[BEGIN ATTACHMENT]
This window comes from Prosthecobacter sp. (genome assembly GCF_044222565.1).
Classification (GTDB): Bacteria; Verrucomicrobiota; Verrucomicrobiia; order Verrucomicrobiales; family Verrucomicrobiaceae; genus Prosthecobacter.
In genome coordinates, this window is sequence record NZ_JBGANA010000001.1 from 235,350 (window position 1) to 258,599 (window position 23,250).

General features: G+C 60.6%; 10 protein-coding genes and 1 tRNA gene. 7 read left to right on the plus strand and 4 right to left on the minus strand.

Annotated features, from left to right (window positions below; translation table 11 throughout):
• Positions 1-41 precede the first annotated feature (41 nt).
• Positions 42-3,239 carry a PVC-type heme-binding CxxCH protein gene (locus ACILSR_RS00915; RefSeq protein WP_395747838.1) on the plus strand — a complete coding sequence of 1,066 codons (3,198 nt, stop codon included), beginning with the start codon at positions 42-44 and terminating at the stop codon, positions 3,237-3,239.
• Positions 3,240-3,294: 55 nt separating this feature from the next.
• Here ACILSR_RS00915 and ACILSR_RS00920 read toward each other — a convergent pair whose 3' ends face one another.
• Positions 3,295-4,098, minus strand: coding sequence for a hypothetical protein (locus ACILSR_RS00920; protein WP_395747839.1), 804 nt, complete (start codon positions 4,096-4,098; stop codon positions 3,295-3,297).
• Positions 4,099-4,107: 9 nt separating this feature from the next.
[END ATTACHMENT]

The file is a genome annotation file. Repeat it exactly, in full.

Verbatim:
This window comes from Prosthecobacter sp. (genome assembly GCF_044222565.1).
Classification (GTDB): Bacteria; Verrucomicrobiota; Verrucomicrobiia; order Verrucomicrobiales; family Verrucomicrobiaceae; genus Prosthecobacter.
In genome coordinates, this window is sequence record NZ_JBGANA010000001.1 from 235,350 (window position 1) to 258,599 (window position 23,250).

General features: G+C 60.6%; 10 protein-coding genes and 1 tRNA gene. 7 read left to right on the plus strand and 4 right to left on the minus strand.

Annotated features, from left to right (window positions below; translation table 11 throughout):
• Positions 1-41 precede the first annotated feature (41 nt).
• Positions 42-3,239 carry a PVC-type heme-binding CxxCH protein gene (locus ACILSR_RS00915; RefSeq protein WP_395747838.1) on the plus strand — a complete coding sequence of 1,066 codons (3,198 nt, stop codon included), beginning with the start codon at positions 42-44 and terminating at the stop codon, positions 3,237-3,239.
• Positions 3,240-3,294: 55 nt separating this feature from the next.
• Here ACILSR_RS00915 and ACILSR_RS00920 read toward each other — a convergent pair whose 3' ends face one another.
• Positions 3,295-4,098, minus strand: coding sequence for a hypothetical protein (locus ACILSR_RS00920; protein WP_395747839.1), 804 nt, complete (start codon positions 4,096-4,098; stop codon positions 3,295-3,297).
• Positions 4,099-4,107: 9 nt separating this feature from the next.